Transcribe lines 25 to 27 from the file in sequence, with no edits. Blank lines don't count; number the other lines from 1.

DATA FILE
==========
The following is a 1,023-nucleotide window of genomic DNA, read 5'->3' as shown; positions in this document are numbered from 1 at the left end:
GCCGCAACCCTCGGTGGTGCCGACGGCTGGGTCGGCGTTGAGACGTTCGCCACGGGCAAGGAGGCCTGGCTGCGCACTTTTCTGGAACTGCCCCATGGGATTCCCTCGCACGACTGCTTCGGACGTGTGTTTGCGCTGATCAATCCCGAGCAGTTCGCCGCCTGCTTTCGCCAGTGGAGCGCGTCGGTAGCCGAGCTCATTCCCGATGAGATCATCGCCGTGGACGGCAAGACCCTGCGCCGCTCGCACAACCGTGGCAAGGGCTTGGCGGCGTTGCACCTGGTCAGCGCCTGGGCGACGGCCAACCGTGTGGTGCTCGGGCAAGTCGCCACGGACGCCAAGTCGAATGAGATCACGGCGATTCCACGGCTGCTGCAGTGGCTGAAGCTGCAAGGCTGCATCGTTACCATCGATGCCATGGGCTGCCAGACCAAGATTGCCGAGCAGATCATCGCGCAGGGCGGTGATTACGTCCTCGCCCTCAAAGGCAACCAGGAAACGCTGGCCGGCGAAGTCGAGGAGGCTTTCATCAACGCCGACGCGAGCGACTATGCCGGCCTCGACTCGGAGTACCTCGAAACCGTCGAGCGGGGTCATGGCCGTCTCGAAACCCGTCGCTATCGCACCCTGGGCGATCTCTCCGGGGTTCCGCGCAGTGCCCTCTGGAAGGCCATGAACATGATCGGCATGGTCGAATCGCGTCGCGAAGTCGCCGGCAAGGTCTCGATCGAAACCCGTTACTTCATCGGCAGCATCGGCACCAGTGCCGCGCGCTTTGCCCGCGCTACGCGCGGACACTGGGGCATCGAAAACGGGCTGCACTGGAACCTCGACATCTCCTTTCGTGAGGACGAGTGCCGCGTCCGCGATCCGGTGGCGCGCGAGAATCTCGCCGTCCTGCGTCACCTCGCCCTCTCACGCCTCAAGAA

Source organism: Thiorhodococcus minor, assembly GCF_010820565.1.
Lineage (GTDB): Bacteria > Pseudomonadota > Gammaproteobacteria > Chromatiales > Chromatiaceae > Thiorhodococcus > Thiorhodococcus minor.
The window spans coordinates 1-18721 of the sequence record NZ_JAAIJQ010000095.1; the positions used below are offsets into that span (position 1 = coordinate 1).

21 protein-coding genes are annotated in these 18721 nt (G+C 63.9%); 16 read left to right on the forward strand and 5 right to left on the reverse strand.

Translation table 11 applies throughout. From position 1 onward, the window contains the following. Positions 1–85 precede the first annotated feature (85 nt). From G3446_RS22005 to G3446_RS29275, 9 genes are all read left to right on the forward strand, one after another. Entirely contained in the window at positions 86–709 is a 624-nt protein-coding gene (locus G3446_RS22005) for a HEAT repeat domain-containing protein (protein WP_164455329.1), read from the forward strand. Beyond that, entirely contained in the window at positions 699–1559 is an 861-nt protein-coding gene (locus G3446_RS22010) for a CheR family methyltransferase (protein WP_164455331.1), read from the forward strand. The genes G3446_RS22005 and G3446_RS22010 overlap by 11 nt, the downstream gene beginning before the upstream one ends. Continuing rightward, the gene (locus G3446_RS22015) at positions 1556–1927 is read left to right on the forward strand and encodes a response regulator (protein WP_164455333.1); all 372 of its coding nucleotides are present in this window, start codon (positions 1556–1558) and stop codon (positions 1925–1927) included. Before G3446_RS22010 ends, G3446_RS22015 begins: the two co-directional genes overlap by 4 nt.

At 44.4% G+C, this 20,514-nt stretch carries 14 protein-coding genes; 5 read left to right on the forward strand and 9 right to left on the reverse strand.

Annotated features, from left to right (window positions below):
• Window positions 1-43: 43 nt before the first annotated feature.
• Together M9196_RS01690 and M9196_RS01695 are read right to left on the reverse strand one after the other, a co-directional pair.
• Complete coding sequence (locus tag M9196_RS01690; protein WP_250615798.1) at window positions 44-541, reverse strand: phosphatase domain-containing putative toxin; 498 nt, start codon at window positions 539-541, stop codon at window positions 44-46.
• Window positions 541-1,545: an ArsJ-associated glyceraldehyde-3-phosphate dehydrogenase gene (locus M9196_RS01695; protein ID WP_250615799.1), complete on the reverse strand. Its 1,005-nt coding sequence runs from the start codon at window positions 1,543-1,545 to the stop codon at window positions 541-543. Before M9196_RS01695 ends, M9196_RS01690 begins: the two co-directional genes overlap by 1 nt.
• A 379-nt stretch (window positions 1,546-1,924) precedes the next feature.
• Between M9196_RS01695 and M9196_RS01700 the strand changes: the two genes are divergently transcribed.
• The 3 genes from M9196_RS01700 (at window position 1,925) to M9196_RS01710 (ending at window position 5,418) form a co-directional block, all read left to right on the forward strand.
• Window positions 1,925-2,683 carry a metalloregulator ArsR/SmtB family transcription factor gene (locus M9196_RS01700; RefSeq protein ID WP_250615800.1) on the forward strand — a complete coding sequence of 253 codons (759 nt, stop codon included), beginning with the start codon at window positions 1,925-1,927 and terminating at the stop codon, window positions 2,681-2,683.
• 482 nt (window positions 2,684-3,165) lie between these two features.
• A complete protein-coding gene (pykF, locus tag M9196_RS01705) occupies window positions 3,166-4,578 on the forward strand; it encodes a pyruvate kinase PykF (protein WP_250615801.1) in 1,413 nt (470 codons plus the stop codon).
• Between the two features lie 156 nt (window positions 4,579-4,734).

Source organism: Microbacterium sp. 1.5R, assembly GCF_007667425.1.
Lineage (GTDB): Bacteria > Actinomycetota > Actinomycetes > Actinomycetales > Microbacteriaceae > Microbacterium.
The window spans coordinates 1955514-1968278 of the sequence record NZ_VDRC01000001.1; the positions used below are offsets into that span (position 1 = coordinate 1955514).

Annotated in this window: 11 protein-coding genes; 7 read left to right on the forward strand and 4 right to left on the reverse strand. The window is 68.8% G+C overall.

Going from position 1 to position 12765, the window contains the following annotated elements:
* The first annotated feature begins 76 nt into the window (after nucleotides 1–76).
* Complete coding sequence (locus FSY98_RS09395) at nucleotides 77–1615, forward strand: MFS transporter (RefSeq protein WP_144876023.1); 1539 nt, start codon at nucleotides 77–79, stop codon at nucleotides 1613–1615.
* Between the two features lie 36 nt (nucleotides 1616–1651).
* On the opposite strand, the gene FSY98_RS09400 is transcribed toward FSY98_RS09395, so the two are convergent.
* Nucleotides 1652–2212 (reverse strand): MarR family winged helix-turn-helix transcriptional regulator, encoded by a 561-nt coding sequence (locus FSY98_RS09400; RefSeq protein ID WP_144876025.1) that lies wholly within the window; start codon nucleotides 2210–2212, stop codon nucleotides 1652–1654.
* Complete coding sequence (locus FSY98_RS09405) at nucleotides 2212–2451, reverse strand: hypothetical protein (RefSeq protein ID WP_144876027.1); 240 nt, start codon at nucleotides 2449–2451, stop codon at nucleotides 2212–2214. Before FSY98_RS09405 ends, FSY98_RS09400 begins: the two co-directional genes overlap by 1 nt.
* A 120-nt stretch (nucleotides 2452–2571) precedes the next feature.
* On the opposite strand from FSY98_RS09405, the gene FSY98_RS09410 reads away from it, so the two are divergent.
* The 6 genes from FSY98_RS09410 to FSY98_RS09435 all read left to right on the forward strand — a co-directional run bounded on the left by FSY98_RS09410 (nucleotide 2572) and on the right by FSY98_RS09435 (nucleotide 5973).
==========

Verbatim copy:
Going from position 1 to position 12765, the window contains the following annotated elements:
* The first annotated feature begins 76 nt into the window (after nucleotides 1–76).
* Complete coding sequence (locus FSY98_RS09395) at nucleotides 77–1615, forward strand: MFS transporter (RefSeq protein WP_144876023.1); 1539 nt, start codon at nucleotides 77–79, stop codon at nucleotides 1613–1615.